By day, they rest in the surviving scraps of rainforest on their remote tropical-island home. By night, they grub around for tubers and roots in the forest gardens of local communities, dodging guard dogs and the occasional angry farmer with a gun.
Now, the diminutive warty pigs of Bawean, a small island in Indonesia’s Java Sea, have a new claim to fame: they may be the rarest pigs in the world.
The warty pigs of Southeast Asia come in many shapes and sizes – and, it seems, many species too. Often dismissed as little more than pests, they are receiving a taxonomic makeover, with a dozen distinct species now acknowledged, and others likely to emerge.
The latest is the Bawean warty pig (Sus blouchi), a dwarf relative of the Javan warty pig (Sus verrucosus), but now claimed to be a species in its own right.
It is smaller than its cousin and has three scent lobes on the back of its front legs rather than the four found on the Javan pig, says its chief champion, Dutch researcher Mark Rademaker of the VHL University of Applied Sciences in Leeuwarden, the Netherlands.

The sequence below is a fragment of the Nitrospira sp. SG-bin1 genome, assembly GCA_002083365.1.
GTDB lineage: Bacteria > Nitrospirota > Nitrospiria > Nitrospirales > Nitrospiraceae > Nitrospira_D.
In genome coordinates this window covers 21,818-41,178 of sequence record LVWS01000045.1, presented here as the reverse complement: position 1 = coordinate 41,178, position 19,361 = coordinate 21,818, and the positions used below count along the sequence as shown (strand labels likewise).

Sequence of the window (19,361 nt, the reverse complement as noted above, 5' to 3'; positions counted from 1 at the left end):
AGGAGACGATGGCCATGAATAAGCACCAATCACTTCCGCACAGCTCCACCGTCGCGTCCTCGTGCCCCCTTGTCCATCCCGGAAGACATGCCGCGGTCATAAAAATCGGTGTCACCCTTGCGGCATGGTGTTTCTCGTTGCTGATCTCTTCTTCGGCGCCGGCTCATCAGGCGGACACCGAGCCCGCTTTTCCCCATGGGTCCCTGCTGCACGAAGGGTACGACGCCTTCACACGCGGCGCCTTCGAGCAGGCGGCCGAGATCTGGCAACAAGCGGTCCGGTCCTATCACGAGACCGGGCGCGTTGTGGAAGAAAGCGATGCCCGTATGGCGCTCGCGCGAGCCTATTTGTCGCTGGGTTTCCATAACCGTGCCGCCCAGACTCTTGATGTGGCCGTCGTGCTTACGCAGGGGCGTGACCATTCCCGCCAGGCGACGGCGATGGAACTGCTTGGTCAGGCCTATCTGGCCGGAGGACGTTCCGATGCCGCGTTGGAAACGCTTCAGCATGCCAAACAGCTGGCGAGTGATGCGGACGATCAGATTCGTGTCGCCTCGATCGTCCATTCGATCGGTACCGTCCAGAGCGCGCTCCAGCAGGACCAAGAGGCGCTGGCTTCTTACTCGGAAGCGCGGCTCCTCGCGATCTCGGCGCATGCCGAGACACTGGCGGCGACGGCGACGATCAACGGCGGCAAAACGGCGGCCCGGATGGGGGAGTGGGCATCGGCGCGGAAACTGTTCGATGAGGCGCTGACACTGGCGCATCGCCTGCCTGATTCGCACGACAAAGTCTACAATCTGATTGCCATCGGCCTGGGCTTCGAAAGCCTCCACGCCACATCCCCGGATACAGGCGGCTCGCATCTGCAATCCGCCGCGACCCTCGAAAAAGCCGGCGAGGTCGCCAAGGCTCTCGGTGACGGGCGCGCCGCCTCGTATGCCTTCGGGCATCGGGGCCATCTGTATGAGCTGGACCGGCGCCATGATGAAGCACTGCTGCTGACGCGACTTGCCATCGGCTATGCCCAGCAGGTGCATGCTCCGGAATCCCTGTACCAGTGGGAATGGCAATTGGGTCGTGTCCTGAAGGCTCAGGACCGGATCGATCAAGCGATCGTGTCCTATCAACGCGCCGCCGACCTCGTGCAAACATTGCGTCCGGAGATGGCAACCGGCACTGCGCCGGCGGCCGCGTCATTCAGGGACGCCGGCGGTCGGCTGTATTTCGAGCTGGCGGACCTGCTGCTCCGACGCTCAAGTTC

Rademaker published the first ever ecological study of the animal this week, based on records from 100 camera traps scattered across its tiny home – a volcanic island just 15 kilometres across. He estimates the pig’s population to number about 230 individuals.
Much of the centre of Bawean Island was declared protected in the 1930s. But it is far from clear that this has helped the warty pigs, which find most of their food by foraging for roots and tubers among the forest gardens of local villagers.
“Community forests appear to be very important to the pigs. They prefer semi-open cultivated habitat,” says Rademaker. The small size of the island suggests that the pig’s numbers may never have been much higher than today, he says.
Nonetheless, he says that the animal, which currently has no protection under Indonesian law, qualifies for endangered status at the International Union for Conservation of Nature, where Rademaker is a member of the wild-pig specialist group.
But the warty pigs may not be cute enough to bring many TV camera crews rushing to Bawean. “The males have three pairs of enormous warts on each side of their face,” says Johanna Rode-Margono, a wild-pig specialist from the North of England Zoological Society in the UK.
The pigs are part of an unlikely menagerie of endemic species on the island, which has been separated from neighbouring islands for 10,000 years. Others include a critically endangered deer, a subspecies of crested serpent eagle thought to be down to its last 30 pairs, and a spotted wood owl.
Rademaker and Rode-Margono have set up a conservation project, the Bawean Endemics Conservation Initative, to document and protect the island’s rarities.